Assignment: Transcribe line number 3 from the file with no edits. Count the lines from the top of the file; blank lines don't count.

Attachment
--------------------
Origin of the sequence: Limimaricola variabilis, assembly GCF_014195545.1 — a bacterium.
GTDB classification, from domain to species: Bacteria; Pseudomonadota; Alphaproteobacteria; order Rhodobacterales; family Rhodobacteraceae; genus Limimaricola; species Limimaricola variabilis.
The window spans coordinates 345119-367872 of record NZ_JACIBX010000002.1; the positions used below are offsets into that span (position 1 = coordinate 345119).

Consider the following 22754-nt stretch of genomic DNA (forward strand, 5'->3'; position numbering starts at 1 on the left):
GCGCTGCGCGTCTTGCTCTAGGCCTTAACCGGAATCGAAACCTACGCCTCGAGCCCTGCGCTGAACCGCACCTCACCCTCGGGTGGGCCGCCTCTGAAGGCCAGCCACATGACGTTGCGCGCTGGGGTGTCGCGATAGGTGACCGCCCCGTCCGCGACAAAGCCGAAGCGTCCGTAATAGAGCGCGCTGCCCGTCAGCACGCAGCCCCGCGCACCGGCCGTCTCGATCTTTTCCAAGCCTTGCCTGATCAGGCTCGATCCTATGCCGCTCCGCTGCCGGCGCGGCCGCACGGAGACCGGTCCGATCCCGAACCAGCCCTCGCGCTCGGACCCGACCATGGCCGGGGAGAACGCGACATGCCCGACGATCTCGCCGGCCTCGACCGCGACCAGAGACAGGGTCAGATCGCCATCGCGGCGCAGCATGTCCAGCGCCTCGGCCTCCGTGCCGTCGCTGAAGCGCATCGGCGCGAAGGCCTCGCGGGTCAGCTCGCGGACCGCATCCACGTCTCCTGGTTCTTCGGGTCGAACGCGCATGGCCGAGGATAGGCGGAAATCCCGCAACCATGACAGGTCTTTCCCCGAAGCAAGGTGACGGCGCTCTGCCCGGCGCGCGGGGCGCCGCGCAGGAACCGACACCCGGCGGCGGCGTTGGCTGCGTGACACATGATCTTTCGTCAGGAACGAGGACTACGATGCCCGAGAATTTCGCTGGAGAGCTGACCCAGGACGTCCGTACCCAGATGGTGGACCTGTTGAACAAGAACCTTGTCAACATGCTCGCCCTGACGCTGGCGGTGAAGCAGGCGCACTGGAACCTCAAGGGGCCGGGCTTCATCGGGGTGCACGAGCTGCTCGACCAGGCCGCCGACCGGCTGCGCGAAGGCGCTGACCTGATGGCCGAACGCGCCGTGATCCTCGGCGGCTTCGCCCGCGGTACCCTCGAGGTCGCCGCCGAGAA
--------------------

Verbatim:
The window spans coordinates 345119-367872 of record NZ_JACIBX010000002.1; the positions used below are offsets into that span (position 1 = coordinate 345119).